Global Social Mobility Index 2020 (2023)

The headline finding of the report is that most economies are failing to provide the conditions in which their citizens can thrive, often by a large margin. As a result, an individual’s opportunities in life remain tethered to their socio-economic status at birth, entrenching historical inequalities.

This is a major problem not only for the individual, but also society and the economy. Human capital is the driving force of economic growth. As a result, anything that undermines the best allocation of talent and impedes the accumulation of human capital may significantly hamper growth. Poor social mobility coupled with inequality of opportunity underpin these frictions, suggesting that if the level of social mobility were increased, it could act as a lever to economic growth.

The Global Social Mobility Index, which benchmarks 82 global economies, is designed to provide policy-makers with a means to identify areas for improving social mobility and promoting equally shared opportunities in their economies, regardless of their development.

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Social mobility can be understood as the movement in personal circumstances either “upwards” or “downwards” of an individual in relation to those of their parents. In absolute terms, it is the ability of a child to experience a better life than their parents. On the other hand, relative social mobility is an assessment of the impact of socio-economic background on an individual’s outcomes in life.

It can be measured against a number of outcomes ranging from health to educational achievement and income.

Global Social Mobility Index 2020 (4)
(Video) Global Social Mobility Index 2020 - To The Point

Why the need for a new index?

Social mobility has become the pressing issue of modern life, and as the index highlights, while major improvements have been made in some areas, notably extreme poverty, in others, the situation is deteriorating. Globalization and technology are frequently blamed for this, but as the report highlights, there are a plethora of reasons – not least of which is poor policy-making – and it is the responsibility of a range of stakeholders to redress these.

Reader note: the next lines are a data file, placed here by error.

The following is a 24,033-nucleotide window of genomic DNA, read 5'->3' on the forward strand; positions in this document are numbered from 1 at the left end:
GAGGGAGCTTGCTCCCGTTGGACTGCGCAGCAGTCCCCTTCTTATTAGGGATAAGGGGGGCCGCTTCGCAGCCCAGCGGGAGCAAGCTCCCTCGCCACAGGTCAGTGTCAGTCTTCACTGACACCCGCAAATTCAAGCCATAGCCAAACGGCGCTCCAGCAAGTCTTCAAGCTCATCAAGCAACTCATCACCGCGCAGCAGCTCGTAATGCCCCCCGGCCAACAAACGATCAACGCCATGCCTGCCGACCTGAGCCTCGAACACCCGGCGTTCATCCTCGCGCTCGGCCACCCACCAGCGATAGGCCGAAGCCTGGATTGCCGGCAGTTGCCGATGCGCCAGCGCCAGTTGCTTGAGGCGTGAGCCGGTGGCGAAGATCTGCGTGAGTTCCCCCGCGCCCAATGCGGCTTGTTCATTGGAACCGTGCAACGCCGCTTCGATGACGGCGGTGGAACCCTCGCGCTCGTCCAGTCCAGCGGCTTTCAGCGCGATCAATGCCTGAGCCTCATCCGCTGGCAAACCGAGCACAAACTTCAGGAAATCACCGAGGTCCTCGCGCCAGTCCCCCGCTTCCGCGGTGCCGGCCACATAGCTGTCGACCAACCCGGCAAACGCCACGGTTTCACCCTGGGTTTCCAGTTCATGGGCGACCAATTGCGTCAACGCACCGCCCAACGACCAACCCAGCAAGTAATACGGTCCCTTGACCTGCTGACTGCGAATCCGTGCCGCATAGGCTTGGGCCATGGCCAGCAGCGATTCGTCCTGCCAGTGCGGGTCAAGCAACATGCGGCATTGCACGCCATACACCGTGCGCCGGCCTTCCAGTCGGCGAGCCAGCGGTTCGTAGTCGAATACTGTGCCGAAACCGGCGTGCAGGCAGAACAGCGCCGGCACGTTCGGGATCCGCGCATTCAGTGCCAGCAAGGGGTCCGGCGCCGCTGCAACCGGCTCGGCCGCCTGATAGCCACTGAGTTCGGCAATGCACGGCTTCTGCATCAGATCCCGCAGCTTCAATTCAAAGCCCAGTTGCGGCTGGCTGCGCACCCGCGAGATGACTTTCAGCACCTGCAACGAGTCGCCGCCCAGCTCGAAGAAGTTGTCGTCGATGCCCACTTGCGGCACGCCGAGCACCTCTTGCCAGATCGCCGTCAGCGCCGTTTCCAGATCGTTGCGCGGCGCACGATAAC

What does it do that other indices don’t?

The index considers what a country can do holistically to foster relative social mobility for all citizens, which is markedly different from other methodologies.

Historically, indices have analysed social mobility across generations by comparing earnings of children with those of their parents. Others have focused on outcomes, and as such, struggled to provide timely insights. The more academic tend to look at tracking income inequality. The problem with these approaches is that they capture the effect of measures that were taken 30-40 years ago.

The Global Social Mobility Index, however, focuses on drivers of relative social mobility instead of outcomes. It looks at policies, practices and institutions. This allows it to enable effective comparisons throughout regions and generations. It uses 10 pillars, which in turn are broken down into five determinants of social mobility – health, education, technology access, work opportunities, working conditions and fair wages and finally, social protection and inclusive institutions.

One of its key recommendations is the need for a new standard, which the report argues could be used to identify priority policy actions and business practices that would improve social mobility.

Key findings

The Global Social Mobility Index reveals that there are only a handful of nations with the right conditions to foster social mobility. Furthermore, most countries underperform in four areas: fair wages, social protection, working conditions and lifelong learning.

The index also reveals that achieving higher levels of social mobility needs to be perceived as an important element of a wider move towards a stakeholder-based model of capitalism.

(Video) Global Social Mobility Index 2020 // UPSC // Punjab PCS 2020

Looking at all economies and average income levels, those children who are born into less affluent families typically experience greater barriers to success than their more affluently born counterparts. Furthermore, inequalities are rising even in countries that have experienced rapid growth.

In most countries, individuals from certain groups have become historically disadvantaged and poor social mobility perpetuates and exacerbates such inequalities. In turn, these types of inequalities can undermine the cohesiveness of economies and societies.

Country rankings

Most economies need to bridge their social mobility gap. Overall however, the Nordic countries are the best performers. Denmark tops the rankings with a social mobility score of 85.2, closely followed by Finland (83.6), Norway (83.6), Sweden (83.5) and Iceland (82.7). These nations combine access, quality and equity in education, while also providing work opportunities and good working conditions, alongside quality social protection and inclusive institutions.

View complete ranking here.

Among the G7 economies, Germany is the most socially mobile, ranking 11th with 78 points followed by France in 12th position. Canada ranks 14th followed by Japan (15th), the United Kingdom (21st), the United States (27th) and Italy (34th).